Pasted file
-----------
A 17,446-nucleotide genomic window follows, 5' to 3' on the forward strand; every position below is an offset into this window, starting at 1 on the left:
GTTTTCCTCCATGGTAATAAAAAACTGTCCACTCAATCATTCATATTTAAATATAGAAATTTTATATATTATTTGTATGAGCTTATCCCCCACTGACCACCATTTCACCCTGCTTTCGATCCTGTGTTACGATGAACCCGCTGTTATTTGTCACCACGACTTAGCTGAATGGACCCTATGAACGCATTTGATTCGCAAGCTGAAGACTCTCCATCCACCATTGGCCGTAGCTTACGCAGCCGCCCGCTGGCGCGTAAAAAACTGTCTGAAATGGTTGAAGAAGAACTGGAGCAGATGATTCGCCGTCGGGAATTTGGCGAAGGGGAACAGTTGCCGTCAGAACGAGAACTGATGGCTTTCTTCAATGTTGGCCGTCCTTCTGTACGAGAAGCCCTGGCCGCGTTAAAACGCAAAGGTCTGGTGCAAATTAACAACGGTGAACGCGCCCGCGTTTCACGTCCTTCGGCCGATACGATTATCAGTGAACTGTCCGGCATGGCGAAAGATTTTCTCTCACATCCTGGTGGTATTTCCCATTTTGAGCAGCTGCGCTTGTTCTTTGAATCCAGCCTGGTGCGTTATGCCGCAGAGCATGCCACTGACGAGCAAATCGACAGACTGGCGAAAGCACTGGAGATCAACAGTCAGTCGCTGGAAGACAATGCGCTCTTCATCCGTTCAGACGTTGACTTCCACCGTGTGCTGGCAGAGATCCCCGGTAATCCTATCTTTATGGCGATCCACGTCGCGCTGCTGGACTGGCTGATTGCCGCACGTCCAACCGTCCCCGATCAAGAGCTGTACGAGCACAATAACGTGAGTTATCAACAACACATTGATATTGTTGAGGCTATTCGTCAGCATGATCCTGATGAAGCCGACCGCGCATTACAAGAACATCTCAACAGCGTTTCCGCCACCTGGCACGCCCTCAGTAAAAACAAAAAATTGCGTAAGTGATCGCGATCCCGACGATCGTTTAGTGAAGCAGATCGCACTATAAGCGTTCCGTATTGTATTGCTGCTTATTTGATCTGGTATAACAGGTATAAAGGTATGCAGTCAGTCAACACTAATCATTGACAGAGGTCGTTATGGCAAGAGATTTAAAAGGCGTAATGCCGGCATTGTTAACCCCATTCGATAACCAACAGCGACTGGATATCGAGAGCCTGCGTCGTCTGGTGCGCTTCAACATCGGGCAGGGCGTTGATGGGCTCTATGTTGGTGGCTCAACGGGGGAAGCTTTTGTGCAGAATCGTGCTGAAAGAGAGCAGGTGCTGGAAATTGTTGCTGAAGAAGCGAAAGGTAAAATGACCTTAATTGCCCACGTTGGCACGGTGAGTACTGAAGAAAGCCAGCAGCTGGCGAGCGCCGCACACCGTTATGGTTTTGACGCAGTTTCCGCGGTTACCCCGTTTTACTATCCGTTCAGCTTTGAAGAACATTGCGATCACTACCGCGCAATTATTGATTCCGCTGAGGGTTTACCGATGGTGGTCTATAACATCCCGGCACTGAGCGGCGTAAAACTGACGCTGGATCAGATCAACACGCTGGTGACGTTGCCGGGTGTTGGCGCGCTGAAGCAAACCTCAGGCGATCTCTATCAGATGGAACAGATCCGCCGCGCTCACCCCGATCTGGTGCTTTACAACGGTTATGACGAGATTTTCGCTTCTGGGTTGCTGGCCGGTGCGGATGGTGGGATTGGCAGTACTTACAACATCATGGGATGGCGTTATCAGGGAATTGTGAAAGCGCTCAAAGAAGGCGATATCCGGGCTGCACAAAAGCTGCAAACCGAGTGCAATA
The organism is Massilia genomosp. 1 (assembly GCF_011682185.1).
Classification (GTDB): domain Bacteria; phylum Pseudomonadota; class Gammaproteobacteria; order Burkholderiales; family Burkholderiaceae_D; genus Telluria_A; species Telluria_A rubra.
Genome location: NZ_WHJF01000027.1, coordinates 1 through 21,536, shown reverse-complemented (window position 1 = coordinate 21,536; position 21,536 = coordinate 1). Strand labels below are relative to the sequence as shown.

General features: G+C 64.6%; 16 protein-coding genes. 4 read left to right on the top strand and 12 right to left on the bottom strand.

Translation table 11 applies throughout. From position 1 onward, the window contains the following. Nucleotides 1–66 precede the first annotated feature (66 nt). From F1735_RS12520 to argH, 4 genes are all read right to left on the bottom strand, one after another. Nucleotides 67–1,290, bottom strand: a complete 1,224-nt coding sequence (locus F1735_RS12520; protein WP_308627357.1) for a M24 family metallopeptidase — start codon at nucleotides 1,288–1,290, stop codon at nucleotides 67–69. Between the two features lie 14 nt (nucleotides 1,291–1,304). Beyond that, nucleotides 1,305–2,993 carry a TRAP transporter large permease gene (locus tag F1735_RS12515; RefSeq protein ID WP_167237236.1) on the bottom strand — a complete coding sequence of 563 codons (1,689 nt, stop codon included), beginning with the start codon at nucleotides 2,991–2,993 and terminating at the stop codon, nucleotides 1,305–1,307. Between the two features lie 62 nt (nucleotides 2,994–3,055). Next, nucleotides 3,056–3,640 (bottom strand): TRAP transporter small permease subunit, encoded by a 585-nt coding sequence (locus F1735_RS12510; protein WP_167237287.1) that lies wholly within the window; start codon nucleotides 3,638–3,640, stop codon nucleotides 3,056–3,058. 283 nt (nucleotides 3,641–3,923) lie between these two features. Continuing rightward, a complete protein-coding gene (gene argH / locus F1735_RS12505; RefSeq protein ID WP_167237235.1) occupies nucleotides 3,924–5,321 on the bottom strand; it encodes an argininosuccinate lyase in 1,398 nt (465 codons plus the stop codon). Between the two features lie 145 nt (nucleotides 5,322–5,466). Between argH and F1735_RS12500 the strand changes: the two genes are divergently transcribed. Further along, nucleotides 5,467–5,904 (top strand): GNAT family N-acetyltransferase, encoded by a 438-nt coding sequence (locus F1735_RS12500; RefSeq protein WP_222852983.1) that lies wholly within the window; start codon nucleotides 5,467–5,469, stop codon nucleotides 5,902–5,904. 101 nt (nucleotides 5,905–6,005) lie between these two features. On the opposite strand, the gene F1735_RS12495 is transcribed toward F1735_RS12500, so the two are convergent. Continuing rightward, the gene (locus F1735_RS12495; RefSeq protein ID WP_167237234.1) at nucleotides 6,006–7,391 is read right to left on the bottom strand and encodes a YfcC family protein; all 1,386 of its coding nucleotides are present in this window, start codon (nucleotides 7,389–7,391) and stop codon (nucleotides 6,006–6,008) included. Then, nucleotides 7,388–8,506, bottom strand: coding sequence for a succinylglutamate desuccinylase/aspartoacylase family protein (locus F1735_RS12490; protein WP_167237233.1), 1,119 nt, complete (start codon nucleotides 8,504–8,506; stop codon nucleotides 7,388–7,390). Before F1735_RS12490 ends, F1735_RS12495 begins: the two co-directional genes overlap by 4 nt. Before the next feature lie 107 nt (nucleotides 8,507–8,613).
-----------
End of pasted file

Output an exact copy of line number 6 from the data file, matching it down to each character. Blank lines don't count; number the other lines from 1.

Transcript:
General features: G+C 64.6%; 16 protein-coding genes. 4 read left to right on the top strand and 12 right to left on the bottom strand.